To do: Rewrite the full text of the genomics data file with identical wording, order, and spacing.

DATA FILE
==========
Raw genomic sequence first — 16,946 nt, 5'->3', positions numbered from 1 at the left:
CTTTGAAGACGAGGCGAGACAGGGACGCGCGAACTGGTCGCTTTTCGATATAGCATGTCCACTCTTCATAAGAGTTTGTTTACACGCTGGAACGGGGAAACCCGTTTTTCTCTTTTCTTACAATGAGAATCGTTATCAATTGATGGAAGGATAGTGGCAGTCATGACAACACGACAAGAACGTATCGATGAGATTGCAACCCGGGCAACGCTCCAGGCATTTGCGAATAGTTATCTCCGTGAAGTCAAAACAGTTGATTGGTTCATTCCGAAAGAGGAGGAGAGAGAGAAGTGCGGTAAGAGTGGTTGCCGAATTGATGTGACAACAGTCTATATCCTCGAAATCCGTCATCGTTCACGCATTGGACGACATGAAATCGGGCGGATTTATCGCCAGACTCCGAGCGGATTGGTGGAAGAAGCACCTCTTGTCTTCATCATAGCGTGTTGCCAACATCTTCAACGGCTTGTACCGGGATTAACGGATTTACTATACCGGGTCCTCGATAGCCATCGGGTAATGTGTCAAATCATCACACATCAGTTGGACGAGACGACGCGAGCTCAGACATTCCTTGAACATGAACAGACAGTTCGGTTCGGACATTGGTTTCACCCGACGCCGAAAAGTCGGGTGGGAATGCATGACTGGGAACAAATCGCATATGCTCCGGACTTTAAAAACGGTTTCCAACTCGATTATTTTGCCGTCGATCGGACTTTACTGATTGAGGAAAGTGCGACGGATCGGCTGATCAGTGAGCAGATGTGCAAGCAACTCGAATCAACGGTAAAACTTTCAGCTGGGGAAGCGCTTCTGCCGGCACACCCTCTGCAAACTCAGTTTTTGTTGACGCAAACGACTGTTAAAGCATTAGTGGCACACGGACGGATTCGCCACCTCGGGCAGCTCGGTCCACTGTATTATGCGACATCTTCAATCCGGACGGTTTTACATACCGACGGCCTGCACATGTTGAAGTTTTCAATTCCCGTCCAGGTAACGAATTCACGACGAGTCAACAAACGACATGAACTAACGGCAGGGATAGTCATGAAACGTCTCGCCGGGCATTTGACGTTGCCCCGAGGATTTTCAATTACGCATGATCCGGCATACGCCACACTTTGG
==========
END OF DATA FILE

Raw genomic sequence first — 16,946 nt, 5'->3', positions numbered from 1 at the left:
CTTTGAAGACGAGGCGAGACAGGGACGCGCGAACTGGTCGCTTTTCGATATAGCATGTCCACTCTTCATAAGAGTTTGTTTACACGCTGGAACGGGGAAACCCGTTTTTCTCTTTTCTTACAATGAGAATCGTTATCAATTGATGGAAGGATAGTGGCAGTCATGACAACACGACAAGAACGTATCGATGAGATTGCAACCCGGGCAACGCTCCAGGCATTTGCGAATAGTTATCTCCGTGAAGTCAAAACAGTTGATTGGTTCATTCCGAAAGAGGAGGAGAGAGAGAAGTGCGGTAAGAGTGGTTGCCGAATTGATGTGACAACAGTCTATATCCTCGAAATCCGTCATCGTTCACGCATTGGACGACATGAAATCGGGCGGATTTATCGCCAGACTCCGAGCGGATTGGTGGAAGAAGCACCTCTTGTCTTCATCATAGCGTGTTGCCAACATCTTCAACGGCTTGTACCGGGATTAACGGATTTACTATACCGGGTCCTCGATAGCCATCGGGTAATGTGTCAAATCATCACACATCAGTTGGACGAGACGACGCGAGCTCAGACATTCCTTGAACATGAACAGACAGTTCGGTTCGGACATTGGTTTCACCCGACGCCGAAAAGTCGGGTGGGAATGCATGACTGGGAACAAATCGCATATGCTCCGGACTTTAAAAACGGTTTCCAACTCGATTATTTTGCCGTCGATCGGACTTTACTGATTGAGGAAAGTGCGACGGATCGGCTGATCAGTGAGCAGATGTGCAAGCAACTCGAATCAACGGTAAAACTTTCAGCTGGGGAAGCGCTTCTGCCGGCACACCCTCTGCAAACTCAGTTTTTGTTGACGCAAACGACTGTTAAAGCATTAGTGGCACACGGACGGATTCGCCACCTCGGGCAGCTCGGTCCACTGTATTATGCGACATCTTCAATCCGGACGGTTTTACATACCGACGGCCTGCACATGTTGAAGTTTTCAATTCCCGTCCAGGTAACGAATTCACGACGAGTCAACAAACGACATGAACTAACGGCAGGGATAGTCATGAAACGTCTCGCCGGGCATTTGACGTTGCCCCGAGGATTTTCAATTACGCATGATCCGGCATACGCCACACTTTGG